After the Great War, the returning soldiers and that generation that had lived through and understood the war encountered what was termed “a crisis in masculinity.” This crisis was the result of a War that weakened the dominance of the male, and war-weary men were threatened by the suddenly assertive presence of the strong and capable women who had achieved a measure of confidence and independence during the war. For the New Man, there was no crisis, but, like his female counterpart, he turned away from the older generation as a model and looked to himself and to his own culture, which was one of youth and rebellion.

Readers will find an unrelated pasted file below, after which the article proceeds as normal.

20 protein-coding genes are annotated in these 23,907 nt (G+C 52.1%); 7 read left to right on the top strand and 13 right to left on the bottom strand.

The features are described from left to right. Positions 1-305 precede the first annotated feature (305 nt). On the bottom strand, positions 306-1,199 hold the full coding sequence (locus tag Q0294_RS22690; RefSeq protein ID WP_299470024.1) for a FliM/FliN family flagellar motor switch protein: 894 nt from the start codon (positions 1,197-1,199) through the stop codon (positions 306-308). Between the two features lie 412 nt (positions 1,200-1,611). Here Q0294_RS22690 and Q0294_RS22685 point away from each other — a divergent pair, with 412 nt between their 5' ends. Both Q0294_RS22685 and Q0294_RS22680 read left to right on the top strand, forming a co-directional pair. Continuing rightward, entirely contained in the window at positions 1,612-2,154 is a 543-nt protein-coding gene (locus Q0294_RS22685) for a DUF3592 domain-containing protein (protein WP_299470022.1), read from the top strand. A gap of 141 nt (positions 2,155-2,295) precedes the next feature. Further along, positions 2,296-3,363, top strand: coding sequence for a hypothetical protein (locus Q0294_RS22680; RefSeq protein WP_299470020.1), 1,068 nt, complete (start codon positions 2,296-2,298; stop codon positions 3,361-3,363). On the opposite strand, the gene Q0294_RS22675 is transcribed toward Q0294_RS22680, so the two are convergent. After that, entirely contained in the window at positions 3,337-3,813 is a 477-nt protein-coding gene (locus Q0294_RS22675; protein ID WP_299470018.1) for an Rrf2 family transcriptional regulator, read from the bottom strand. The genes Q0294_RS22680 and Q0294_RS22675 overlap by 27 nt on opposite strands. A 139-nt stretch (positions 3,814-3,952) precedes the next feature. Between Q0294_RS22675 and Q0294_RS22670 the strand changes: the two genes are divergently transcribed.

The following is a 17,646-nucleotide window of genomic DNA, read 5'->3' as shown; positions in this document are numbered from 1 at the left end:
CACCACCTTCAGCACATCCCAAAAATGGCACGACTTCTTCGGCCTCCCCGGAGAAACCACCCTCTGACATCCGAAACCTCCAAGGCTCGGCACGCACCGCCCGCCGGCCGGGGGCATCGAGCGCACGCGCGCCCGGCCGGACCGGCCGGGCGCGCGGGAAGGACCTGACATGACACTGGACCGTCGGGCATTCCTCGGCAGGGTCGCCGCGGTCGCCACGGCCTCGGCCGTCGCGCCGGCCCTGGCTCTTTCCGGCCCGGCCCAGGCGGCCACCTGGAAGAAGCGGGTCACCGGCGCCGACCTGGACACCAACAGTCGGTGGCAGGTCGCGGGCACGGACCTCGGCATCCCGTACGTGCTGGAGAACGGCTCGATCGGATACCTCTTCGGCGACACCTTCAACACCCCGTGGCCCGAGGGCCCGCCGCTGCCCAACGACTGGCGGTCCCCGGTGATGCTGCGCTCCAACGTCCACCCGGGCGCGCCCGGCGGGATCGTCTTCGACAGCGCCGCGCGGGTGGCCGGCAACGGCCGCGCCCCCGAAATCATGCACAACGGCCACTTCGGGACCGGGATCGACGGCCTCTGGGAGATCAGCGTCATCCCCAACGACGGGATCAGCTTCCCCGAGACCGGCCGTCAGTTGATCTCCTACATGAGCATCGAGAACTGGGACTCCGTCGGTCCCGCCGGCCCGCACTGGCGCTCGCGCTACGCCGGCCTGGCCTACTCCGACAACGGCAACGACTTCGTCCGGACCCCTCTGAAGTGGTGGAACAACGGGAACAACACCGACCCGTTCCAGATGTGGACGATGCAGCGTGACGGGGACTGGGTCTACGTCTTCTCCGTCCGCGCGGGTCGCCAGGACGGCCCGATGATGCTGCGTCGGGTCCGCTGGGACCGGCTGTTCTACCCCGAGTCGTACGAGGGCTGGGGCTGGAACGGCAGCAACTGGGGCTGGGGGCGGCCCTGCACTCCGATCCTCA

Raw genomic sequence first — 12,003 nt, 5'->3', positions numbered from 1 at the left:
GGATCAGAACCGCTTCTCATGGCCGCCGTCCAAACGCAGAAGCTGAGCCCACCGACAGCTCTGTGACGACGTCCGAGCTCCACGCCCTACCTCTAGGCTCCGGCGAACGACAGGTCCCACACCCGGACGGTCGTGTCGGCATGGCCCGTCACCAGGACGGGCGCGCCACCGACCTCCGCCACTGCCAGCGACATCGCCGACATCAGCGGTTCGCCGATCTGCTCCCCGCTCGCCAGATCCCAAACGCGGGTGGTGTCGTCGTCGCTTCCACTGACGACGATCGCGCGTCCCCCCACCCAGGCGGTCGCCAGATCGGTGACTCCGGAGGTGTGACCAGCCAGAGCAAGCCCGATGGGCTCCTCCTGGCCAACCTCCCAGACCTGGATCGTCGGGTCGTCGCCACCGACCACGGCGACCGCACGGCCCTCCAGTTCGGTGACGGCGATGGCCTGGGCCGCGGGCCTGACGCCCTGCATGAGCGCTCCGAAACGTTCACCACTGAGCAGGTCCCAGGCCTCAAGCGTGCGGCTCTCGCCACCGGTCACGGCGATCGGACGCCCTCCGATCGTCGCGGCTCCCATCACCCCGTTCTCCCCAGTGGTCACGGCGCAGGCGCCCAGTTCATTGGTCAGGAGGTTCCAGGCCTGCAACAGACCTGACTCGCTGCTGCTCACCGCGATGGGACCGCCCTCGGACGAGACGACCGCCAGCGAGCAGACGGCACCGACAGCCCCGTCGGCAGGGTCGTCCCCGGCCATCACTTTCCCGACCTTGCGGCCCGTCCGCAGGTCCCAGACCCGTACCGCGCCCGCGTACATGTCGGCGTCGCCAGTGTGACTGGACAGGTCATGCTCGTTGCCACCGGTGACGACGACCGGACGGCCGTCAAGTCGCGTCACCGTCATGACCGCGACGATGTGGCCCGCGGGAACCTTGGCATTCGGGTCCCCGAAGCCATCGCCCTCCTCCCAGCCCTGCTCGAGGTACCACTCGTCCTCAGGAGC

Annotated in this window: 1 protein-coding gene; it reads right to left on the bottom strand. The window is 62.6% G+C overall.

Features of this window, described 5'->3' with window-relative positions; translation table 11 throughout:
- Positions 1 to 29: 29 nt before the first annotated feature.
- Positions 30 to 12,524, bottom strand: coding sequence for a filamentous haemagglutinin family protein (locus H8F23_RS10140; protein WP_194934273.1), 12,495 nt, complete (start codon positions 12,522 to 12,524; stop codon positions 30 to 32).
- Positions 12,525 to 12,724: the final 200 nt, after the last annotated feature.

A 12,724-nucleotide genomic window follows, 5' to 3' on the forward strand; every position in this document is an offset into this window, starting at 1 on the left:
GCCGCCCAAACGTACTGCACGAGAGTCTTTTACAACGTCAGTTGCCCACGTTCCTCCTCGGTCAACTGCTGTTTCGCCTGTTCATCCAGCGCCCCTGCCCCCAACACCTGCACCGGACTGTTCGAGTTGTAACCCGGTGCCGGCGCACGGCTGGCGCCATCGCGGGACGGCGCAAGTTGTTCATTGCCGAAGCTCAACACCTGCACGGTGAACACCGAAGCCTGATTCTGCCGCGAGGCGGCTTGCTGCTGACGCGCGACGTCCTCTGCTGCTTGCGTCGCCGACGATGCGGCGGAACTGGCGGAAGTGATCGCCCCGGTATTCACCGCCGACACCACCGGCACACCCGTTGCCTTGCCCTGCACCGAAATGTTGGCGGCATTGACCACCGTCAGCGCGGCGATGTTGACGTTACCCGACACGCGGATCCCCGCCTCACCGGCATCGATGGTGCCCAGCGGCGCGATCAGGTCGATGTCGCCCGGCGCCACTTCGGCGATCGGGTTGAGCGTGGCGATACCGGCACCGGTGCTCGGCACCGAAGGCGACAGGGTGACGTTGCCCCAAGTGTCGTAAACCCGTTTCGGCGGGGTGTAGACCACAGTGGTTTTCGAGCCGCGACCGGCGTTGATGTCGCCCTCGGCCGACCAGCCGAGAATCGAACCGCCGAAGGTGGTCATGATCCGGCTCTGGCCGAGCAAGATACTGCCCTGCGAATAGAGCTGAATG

In comparison to the scholarship on the New Woman, there is little on the New Man and his life after the Great War. To find scholarship on the topic, one has to shift focus to issues of “masculinity.” The Great War and the domination of technology and machines over human heroism or agency threatened the traditional definition of “manhood,” as a condition to be found on the fields of battle. With the exception of military who could operate on their own, such as the aviators, those men who served in the War were part of a gigantic mechanism that swallowed them up, crushed them and then spit them out with ruthless impersonality. Those who survived did so with feelings of masculinity considerably diminished. Neil Faulkner wrote in 2015 about “1914 and the Archaeology of Modern Industrialised War.” This interesting article begins with an assessment, inspired by a famous painting by a British artist, Paul Nash, on the character of the Great War: